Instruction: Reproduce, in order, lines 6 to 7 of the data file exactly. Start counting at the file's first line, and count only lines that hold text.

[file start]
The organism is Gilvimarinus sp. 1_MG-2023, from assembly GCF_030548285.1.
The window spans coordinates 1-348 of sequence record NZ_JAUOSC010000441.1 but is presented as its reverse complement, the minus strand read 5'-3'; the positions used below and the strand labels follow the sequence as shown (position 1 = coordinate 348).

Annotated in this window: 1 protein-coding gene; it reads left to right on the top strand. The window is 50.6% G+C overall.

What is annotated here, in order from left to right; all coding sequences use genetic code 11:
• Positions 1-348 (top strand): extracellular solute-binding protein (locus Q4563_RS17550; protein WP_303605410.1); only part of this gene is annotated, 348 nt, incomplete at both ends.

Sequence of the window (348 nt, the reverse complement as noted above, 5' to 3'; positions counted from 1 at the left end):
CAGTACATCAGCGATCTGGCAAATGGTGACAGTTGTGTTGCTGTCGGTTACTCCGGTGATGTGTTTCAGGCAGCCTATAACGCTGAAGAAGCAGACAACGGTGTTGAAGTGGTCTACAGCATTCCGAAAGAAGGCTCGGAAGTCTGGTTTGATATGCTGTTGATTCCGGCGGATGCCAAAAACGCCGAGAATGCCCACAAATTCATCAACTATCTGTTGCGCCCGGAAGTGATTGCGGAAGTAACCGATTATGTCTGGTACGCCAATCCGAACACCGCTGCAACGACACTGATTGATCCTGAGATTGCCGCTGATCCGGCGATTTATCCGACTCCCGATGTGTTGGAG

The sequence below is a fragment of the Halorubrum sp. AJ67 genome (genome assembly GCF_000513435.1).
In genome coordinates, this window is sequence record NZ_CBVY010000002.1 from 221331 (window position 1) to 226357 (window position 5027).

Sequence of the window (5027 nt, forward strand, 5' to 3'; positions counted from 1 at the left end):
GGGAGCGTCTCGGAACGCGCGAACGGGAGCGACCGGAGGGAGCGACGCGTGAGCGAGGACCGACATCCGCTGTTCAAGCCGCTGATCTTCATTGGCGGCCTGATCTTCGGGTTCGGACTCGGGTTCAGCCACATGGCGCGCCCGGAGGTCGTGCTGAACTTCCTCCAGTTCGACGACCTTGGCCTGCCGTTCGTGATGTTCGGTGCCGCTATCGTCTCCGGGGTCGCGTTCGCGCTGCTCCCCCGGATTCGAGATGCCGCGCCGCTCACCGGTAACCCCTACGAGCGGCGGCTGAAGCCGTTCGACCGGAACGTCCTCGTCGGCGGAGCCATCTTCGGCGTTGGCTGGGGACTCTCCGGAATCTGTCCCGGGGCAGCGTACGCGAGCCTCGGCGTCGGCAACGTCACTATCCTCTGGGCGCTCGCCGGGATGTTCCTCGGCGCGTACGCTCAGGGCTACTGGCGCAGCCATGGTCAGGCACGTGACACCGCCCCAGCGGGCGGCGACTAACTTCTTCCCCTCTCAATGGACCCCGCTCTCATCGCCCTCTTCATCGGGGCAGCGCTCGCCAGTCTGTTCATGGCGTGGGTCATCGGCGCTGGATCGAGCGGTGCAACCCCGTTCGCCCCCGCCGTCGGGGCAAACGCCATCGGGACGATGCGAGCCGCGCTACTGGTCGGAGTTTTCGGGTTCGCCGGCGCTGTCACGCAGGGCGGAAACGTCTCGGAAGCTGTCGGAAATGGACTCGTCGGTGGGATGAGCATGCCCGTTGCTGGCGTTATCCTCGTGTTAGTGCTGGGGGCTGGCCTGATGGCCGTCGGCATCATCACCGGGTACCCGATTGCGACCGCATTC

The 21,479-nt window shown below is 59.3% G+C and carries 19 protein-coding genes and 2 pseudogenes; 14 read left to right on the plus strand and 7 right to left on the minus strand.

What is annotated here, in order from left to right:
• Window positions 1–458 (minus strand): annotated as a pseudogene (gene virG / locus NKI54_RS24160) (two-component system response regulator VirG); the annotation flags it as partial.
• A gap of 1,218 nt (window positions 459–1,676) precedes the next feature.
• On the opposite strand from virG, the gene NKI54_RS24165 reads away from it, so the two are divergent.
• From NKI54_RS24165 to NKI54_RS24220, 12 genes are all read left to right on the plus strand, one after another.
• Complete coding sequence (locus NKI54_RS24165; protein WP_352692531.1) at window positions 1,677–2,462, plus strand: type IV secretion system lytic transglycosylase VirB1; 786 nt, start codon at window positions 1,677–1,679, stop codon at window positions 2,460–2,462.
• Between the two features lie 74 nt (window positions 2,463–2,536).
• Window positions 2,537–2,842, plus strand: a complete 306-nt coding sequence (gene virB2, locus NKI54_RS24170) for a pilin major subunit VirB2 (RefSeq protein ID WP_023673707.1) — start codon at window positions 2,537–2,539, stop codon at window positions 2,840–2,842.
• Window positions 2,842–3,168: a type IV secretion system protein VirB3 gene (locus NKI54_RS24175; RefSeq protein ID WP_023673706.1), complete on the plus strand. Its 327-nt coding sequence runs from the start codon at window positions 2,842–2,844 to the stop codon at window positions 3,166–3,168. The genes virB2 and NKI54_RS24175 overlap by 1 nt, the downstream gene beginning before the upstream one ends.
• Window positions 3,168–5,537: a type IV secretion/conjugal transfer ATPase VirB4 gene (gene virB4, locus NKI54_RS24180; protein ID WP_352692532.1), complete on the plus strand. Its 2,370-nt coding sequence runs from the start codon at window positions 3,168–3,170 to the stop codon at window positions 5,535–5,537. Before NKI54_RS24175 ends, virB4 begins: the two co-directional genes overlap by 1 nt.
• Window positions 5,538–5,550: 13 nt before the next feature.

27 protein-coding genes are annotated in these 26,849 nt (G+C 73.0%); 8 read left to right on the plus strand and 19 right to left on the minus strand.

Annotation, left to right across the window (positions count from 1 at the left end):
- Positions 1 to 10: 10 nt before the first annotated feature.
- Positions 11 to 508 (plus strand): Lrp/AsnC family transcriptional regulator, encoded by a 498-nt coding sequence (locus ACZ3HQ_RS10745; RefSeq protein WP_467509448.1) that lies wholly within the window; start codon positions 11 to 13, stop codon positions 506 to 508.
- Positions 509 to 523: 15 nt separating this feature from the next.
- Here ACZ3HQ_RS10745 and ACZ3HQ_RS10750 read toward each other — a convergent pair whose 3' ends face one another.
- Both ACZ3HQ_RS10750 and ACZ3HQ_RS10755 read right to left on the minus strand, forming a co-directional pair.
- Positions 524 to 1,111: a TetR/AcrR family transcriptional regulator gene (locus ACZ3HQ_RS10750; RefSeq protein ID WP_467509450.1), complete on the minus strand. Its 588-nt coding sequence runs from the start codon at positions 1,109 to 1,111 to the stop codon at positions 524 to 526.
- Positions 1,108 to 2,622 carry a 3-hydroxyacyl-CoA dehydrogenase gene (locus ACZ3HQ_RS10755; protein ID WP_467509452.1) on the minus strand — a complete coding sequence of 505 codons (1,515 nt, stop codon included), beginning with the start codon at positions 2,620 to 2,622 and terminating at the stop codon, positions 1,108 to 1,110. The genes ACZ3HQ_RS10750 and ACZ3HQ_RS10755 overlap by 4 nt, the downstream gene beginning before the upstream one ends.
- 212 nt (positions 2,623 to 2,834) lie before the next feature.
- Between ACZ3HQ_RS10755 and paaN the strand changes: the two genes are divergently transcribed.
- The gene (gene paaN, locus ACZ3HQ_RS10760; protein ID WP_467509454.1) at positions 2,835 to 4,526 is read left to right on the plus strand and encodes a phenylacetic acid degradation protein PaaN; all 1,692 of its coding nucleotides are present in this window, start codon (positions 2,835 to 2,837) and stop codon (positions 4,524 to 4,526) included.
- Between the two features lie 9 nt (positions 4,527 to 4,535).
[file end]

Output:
Sequence of the window (348 nt, the reverse complement as noted above, 5' to 3'; positions counted from 1 at the left end):
CAGTACATCAGCGATCTGGCAAATGGTGACAGTTGTGTTGCTGTCGGTTACTCCGGTGATGTGTTTCAGGCAGCCTATAACGCTGAAGAAGCAGACAACGGTGTTGAAGTGGTCTACAGCATTCCGAAAGAAGGCTCGGAAGTCTGGTTTGATATGCTGTTGATTCCGGCGGATGCCAAAAACGCCGAGAATGCCCACAAATTCATCAACTATCTGTTGCGCCCGGAAGTGATTGCGGAAGTAACCGATTATGTCTGGTACGCCAATCCGAACACCGCTGCAACGACACTGATTGATCCTGAGATTGCCGCTGATCCGGCGATTTATCCGACTCCCGATGTGTTGGAG